∴ ∴ ∴ ∴ ∴ ∴ ∴ ∴

I also had the chance to attend some stunning live acts. I already said how good the party with Andy Stott and Demdike Stare was, but I have not mentioned Emptyset sharing the bill: in fact dancing on pure bass, dust sound and silence was quite a weird experience — that I highly recommend.

An evening with Aidan Baker, Jefre Cantu-Ledesma and Barn Owl at the Levee club contained gorgeous moments of music. In between songs I could sip my beer and have a chat with Adam Thomas (aka Preslav Literary School, who played some mighty tape loops at Madame Claude during the summer and released a gorgeous, drony album called Veer).

Ghedalia Tazartès playing and howling on the Haxan film at NK made a lasting impression and his last minute contribution to an improvised gig with Chris Corsano and Dennis Tyfus afterwards was such a happy ending.

Nisennenmondai at Festsaal Kreuzberg was an uplifting concert; whose mind does cute drummer Sayaka Himeno not blow?; their new disco-krautrock track ruled.

I was happily surprised by a short performance of Cyclo (Alva Noto and Ryoji Ikeda) in the Gestalten bookshop; not soulless at all; and some impressive visuals.

Possibly anachronistic band Atari Teenage Riot harmed my ears in Astra; logically they displayed energy and communicative rage.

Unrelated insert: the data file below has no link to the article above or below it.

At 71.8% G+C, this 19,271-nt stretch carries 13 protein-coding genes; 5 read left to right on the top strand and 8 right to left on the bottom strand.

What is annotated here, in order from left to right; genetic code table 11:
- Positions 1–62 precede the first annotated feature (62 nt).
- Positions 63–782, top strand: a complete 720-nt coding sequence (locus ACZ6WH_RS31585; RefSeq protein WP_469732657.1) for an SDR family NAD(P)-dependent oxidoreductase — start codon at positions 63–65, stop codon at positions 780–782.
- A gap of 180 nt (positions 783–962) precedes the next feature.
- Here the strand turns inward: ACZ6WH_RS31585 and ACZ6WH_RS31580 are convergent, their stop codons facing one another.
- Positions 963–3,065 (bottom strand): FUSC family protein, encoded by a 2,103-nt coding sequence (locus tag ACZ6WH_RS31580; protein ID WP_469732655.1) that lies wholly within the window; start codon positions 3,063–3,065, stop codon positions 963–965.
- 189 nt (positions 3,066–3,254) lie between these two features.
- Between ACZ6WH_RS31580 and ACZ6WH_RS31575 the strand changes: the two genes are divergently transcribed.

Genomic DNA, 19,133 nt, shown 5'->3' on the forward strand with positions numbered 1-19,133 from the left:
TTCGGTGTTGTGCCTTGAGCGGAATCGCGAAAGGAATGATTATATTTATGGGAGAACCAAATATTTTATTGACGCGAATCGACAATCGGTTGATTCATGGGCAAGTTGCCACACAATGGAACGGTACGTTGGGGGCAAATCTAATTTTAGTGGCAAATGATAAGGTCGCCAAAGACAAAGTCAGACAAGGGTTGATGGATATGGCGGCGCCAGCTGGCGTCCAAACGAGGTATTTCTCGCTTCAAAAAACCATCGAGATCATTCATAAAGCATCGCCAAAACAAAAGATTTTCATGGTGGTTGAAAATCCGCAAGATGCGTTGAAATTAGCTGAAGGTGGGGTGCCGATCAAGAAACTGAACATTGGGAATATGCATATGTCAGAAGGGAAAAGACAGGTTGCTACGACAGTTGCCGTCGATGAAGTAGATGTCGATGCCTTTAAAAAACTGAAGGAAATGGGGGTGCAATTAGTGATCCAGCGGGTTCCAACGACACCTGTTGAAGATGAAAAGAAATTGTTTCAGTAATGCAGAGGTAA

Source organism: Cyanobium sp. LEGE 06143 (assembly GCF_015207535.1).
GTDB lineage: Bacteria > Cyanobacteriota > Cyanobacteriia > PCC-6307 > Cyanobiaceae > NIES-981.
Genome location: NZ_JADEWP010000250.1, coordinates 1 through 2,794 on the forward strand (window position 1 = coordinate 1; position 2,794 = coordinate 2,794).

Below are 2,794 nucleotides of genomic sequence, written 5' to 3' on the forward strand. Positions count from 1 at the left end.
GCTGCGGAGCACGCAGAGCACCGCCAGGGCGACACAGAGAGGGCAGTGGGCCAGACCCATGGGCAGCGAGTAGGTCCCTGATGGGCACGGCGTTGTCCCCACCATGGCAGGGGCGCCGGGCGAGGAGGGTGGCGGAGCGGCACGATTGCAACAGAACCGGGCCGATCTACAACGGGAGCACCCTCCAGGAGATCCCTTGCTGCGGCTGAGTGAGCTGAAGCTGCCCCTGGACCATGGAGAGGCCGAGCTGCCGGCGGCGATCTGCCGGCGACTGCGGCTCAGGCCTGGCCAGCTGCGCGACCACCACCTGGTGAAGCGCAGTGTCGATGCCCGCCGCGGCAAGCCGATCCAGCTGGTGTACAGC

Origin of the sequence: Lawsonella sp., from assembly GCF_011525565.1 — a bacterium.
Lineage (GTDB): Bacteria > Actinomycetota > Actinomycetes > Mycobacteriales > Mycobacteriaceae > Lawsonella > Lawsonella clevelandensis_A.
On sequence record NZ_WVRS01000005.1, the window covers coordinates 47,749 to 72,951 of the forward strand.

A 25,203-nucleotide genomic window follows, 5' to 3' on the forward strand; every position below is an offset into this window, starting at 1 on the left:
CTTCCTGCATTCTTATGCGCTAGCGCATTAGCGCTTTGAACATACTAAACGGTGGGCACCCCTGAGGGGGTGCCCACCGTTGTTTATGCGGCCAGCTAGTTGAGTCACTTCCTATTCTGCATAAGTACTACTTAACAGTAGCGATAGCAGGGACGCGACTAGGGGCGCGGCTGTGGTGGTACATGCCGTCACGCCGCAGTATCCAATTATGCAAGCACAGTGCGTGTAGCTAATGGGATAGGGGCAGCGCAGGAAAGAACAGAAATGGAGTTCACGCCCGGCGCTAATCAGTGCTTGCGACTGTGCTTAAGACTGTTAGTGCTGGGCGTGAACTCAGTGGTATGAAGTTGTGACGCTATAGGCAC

Iranian ambient prodigy Sohrab was the last one to play in a series of mini-gigs that night of September in West Germany and he saved the night; good news for him might mean good news for me.

In the same venue, once again I enjoyed another Groupshow concert. Jelinek, Pekler, Leichtmann are adorable aliens. More than ever it felt like an improvised cooking lesson by some ménage à trois.

Last but not least, in a gallery named Vittorio Manalese I entered another space-time continuum thanks to the very still music emitted by Moritz von Oswald playing a grand piano and treated by Rashad Becker’s analog equipment. Single note project, they called it. Then followed a Pantha du Prince show with cloaks and bells: it all seemed Grand Guignol in comparison.

I’d cry if I had to write down all the gigs I missed this year. Silence is better.